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Claude Rains

Blu-ray Classics: John Huston’s WWII documentaries, ‘The Vikings,’ ‘Passage to Marseilles’

LetThereBeLightLet There Be Light (Olive, Blu-ray, DVD) – John Huston, like so many members of the Hollywood community, offered his talents to the armed services after Pearl Harbor. He was assigned to the Army Signal Corps, where he made four films. This disc features all four films, including a recently restored version of his final documentary for the armed services.

You can see his changing perspective on war through the productions, from Winning Your Wings (1942), a recruitment film narrated by James Stewart, to Let There Be Light (1946), his powerful portrait of the mentally and emotionally scarred men treated at a Long Island military hospital. Report from the Aleutians (1943) shows the routine of military life at a remote base in the frigid Aleutian Islands between Alaska and Russia (it’s also the only film shot in color), but his tone becomes darker in San Pietro (1945), which documents the battle to take a small Italian village from the occupying German forces. Huston provides the ironic narration himself over the record of destruction and loss of life on a single battle. The scenes of bombed-out ruins and dead soldiers are real but the battle itself was restaged by Huston for maximum dramatic impact. The military chose not to show the film to civilian audiences but new recruits did watch the film to understand the grueling ordeal awaiting them in battle. The film was voted into the National Film Registry in 1991.

Let There Be Light, his final film, is on the one hand a straightforward portrait of soldiers receiving help for “psychoneurotic” damage, what today was call post-traumatic stress disorder, and on the other a powerful portrait of the damage that war left on these men. It’s also a portrait of an integrated military, with black and white soldiers living and working in group therapy sessions together, before it ever existed in the barracks. The film was censored for 35 years and restored just a few years ago. This disc features the restored version.

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“Rope of Sand” – Burt Lancaster in North Africa

Rope of Sand (Olive)

Set in the unforgiving desert badlands and cutthroat diamond trade of North Africa, with a cast that could be the burned-out, ruthlessly mercenary evil twins of Casablanca, Rope of Sand (1949) recasts the exotic thriller with a noir sensibility under the harsh light of a desert sun. Burt Lancaster is the American hero, turned bitter and vengeful after his mistreatment at the hands of the sadistic head of security of the diamond company, and Corinne Calvet (“introduced” to American audiences here) the doll-faced femme fatale Suzanne, a mercenary gold-digger whose first act is to blackmail middle-aged company man Arthur Martingale (Claude Rains). She’s a beauty, to be sure, and plays the part as a sex kitten with claws, but she’s not convincingly worldly next to the display of hard-bitten survival from the rest of the veteran cast.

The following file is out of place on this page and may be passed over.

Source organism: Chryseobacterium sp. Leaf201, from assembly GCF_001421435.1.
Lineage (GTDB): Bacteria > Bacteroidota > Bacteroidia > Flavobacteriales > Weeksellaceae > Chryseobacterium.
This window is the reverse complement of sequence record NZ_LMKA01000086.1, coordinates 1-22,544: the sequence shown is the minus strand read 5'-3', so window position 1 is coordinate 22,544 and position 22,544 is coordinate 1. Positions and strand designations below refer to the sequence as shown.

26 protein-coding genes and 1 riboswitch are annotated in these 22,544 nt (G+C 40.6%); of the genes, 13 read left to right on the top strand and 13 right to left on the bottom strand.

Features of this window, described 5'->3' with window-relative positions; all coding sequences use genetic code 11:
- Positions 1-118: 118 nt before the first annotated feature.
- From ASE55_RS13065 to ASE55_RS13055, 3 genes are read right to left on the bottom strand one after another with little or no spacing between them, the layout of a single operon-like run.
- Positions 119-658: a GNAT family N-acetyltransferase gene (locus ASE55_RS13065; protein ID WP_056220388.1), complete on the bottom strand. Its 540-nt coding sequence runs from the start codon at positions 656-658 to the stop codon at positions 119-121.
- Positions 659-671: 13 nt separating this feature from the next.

The echoes to Casablanca (which was also produced by Hal Wallis) are unmistakable, and not just from the North African setting, expatriate characters and battle of wills. Rains plays Martingale as a cousin to Casablanca’s Louis in the corporate world, with a little more venom but just as susceptible to dramatic romantic gestures, and fellow Casablanca vets Paul Henreid (this time as a villain) and Peter Lorre (all drunken melancholy as a well-informed underworld hustler) fill out the top-billed cast. Even more fun than the battle of wills between the embittered Mike and Henreid’s vain, vicious Commandant Vogel (not a Nazi but certainly symbolically channeling the role) is the gleeful gamesmanship of Martingale, who hires Suzanne to play the two off one another for his own amusement (he delights in humiliating Vogel) as much as for business.

Director William Dieterle really sinks his teeth into competitive play of blackmail, double-crossing and betrayal and keeps the edge on even as a couple of characters reveal a conscience by the end. And he nicely shifts the film from the hard daylight of the desert, the shadows more about the heat of the sun than the darkness of the soul, into a nocturnal world with intimate indoor scenes in pools of illumination and outdoor scene played in the shadows as lights cut the darkness, in particular a muscular fist-fight in the desert lit by the headlamps of a halftrack. It makes for one of the most engagingly entertaining artifacts on the margins of film noir and a terrific rediscovery debuting on DVD in a fine B&W edition. No supplements from this bare bones Olive Films release.